But that doesn't mean that writing should take over your life in November. Set a habit or a system that works for you—a daily word limit, a magic hour, or simply just coffee. My personal one is aiming for 2000 words a day. It might sound like a lot, but I would push for at least 500 words in really tough times. I try not to skip a day because even if I could afford the word gap, it will live to mock me the next morning. Like chess pawns that reach the opposite end, these 500 words are game changers for me. They give me the strength to sort of "honor" the effort I made by making up for the resulting gap with renewed drive. Even if it sounds stressful, trust me, it's so much better than skipping a day of writing. At least you wouldn't also lose your momentum. 

My second NaNo story was a failure because I turned into a backslider. My word count kept decreasing, and I kept getting demotivated until I eventually stopped writing. I realised I was going no where, and just gave up because I lost that push to get something done. One good way to avoid becoming a cautionary tale like me is to "always end a writing session only when you know what's next" (—S.B. Roberts in an article by Jessica Strawser). I'm following that advice this year, and it's been working so far.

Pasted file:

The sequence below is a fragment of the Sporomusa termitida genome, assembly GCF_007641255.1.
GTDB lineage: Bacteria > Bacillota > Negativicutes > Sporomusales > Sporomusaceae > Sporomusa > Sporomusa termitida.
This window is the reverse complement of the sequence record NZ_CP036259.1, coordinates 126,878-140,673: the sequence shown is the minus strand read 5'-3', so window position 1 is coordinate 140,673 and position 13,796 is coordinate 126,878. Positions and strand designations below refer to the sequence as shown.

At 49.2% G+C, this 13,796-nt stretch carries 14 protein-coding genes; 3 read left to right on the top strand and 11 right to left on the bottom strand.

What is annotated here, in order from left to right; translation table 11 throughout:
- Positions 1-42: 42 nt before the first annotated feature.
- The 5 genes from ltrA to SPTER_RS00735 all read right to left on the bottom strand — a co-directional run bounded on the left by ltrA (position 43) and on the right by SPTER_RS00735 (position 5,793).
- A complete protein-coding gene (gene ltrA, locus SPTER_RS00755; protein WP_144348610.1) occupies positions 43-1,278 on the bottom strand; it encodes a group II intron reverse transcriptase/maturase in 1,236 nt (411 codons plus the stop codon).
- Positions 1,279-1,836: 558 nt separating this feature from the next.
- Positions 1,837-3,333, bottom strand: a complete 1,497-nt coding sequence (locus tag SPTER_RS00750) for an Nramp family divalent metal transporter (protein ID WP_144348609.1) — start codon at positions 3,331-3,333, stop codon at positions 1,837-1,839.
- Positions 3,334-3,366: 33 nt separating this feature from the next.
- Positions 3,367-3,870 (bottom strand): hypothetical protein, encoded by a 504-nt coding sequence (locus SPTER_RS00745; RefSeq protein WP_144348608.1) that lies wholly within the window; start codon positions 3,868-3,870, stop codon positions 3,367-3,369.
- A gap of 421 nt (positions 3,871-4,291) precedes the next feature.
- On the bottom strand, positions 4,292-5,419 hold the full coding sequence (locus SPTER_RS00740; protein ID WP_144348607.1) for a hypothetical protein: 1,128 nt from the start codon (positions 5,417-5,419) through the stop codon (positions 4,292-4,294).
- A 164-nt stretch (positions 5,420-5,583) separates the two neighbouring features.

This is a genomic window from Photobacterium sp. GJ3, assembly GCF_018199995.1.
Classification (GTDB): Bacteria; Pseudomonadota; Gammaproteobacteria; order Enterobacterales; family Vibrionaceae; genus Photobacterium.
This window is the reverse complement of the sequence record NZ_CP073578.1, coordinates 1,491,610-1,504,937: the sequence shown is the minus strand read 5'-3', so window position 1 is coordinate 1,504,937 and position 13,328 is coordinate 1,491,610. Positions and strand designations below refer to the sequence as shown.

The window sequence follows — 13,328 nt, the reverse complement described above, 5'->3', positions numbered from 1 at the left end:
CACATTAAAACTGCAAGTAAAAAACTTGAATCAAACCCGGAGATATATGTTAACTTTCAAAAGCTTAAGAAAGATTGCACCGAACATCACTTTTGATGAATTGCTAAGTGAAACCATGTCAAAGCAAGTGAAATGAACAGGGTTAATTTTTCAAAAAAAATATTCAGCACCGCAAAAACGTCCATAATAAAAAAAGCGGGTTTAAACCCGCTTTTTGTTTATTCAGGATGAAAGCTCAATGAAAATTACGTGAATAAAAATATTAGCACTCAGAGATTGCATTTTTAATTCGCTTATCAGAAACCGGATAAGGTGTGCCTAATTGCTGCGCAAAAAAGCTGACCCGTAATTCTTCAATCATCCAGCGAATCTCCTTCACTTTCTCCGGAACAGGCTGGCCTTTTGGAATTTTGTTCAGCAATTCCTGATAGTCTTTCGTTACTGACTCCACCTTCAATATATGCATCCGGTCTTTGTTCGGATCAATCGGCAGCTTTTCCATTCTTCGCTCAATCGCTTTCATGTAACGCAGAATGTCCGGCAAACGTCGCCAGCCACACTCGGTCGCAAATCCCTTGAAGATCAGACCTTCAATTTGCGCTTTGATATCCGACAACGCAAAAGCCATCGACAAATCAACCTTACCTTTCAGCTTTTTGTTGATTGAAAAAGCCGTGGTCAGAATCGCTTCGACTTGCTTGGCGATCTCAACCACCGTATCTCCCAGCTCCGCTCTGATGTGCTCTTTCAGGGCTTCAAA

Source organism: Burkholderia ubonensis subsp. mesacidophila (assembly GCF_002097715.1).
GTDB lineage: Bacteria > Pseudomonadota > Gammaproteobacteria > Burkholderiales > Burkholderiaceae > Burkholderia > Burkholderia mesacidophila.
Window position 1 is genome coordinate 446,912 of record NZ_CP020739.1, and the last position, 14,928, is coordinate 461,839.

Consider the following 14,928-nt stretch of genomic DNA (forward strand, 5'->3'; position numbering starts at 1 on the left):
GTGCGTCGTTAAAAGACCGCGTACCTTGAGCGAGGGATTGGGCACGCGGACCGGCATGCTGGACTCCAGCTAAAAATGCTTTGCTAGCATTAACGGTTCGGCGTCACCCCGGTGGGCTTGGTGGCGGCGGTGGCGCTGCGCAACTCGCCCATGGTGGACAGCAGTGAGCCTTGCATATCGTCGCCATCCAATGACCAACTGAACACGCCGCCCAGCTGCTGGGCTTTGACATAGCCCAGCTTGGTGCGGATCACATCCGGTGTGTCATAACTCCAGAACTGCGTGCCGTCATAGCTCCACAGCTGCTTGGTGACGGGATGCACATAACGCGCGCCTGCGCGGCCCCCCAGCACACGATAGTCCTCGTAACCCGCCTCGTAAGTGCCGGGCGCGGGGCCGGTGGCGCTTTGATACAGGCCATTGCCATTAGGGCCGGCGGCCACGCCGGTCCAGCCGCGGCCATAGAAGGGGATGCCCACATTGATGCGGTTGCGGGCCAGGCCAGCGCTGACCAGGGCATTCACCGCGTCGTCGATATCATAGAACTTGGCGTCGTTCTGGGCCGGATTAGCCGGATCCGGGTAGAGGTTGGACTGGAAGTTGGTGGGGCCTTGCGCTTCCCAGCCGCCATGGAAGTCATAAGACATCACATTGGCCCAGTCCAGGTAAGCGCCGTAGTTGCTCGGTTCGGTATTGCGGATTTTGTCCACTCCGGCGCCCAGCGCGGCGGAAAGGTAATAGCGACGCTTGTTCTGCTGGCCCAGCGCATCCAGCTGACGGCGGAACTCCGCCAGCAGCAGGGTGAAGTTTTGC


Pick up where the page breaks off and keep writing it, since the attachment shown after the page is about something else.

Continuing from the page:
4. Foster Support

Because science and the questionable food industry managed to trap energy into drinkable cans, it no longer becomes an issue of great concern. Besides, there's always coffee as extra fuel. But motivation isn't as simply cured. Having a network of equally frustrated yet inspiring writers though, makes a big difference. People are great motivators, and fostering that sense of community goes a long way towards a sustainable writing future. Even if you're not joining the traditional NaNo challenge, take advantage of the productive atmosphere. Drink up the November spirit—it only comes once a year. Why not even use it for your own personal projects?